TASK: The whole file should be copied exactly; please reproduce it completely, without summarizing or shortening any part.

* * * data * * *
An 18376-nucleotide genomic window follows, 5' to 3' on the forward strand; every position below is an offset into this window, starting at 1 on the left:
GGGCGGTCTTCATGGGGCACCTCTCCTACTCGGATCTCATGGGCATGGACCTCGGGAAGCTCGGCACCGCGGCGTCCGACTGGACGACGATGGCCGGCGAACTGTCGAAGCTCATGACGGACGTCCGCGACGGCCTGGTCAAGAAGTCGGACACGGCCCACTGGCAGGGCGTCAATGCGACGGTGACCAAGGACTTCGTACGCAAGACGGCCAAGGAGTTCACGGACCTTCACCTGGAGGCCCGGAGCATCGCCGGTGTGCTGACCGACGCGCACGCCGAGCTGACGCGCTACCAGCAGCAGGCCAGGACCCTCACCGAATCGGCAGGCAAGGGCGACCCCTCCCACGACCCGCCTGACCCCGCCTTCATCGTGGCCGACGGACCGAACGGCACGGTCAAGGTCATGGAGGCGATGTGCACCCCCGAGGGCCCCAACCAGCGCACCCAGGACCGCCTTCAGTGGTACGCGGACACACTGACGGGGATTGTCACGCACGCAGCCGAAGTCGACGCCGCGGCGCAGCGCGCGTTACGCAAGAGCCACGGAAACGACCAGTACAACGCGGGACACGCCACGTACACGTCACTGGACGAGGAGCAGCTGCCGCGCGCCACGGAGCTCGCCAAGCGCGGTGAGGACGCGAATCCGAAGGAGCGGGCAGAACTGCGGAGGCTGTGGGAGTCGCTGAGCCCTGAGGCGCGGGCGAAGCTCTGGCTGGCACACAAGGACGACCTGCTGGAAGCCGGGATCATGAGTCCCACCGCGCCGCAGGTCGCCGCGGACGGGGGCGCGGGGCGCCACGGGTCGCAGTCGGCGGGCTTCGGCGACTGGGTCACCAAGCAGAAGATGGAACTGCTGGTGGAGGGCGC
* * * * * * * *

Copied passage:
An 18376-nucleotide genomic window follows, 5' to 3' on the forward strand; every position below is an offset into this window, starting at 1 on the left:
GGGCGGTCTTCATGGGGCACCTCTCCTACTCGGATCTCATGGGCATGGACCTCGGGAAGCTCGGCACCGCGGCGTCCGACTGGACGACGATGGCCGGCGAACTGTCGAAGCTCATGACGGACGTCCGCGACGGCCTGGTCAAGAAGTCGGACACGGCCCACTGGCAGGGCGTCAATGCGACGGTGACCAAGGACTTCGTACGCAAGACGGCCAAGGAGTTCACGGACCTTCACCTGGAGGCCCGGAGCATCGCCGGTGTGCTGACCGACGCGCACGCCGAGCTGACGCGCTACCAGCAGCAGGCCAGGACCCTCACCGAATCGGCAGGCAAGGGCGACCCCTCCCACGACCCGCCTGACCCCGCCTTCATCGTGGCCGACGGACCGAACGGCACGGTCAAGGTCATGGAGGCGATGTGCACCCCCGAGGGCCCCAACCAGCGCACCCAGGACCGCCTTCAGTGGTACGCGGACACACTGACGGGGATTGTCACGCACGCAGCCGAAGTCGACGCCGCGGCGCAGCGCGCGTTACGCAAGAGCCACGGAAACGACCAGTACAACGCGGGACACGCCACGTACACGTCACTGGACGAGGAGCAGCTGCCGCGCGCCACGGAGCTCGCCAAGCGCGGTGAGGACGCGAATCCGAAGGAGCGGGCAGAACTGCGGAGGCTGTGGGAGTCGCTGAGCCCTGAGGCGCGGGCGAAGCTCTGGCTGGCACACAAGGACGACCTGCTGGAAGCCGGGATCATGAGTCCCACCGCGCCGCAGGTCGCCGCGGACGGGGGCGCGGGGCGCCACGGGTCGCAGTCGGCGGGCTTCGGCGACTGGGTCACCAAGCAGAAGATGGAACTGCTGGTGGAGGGCGC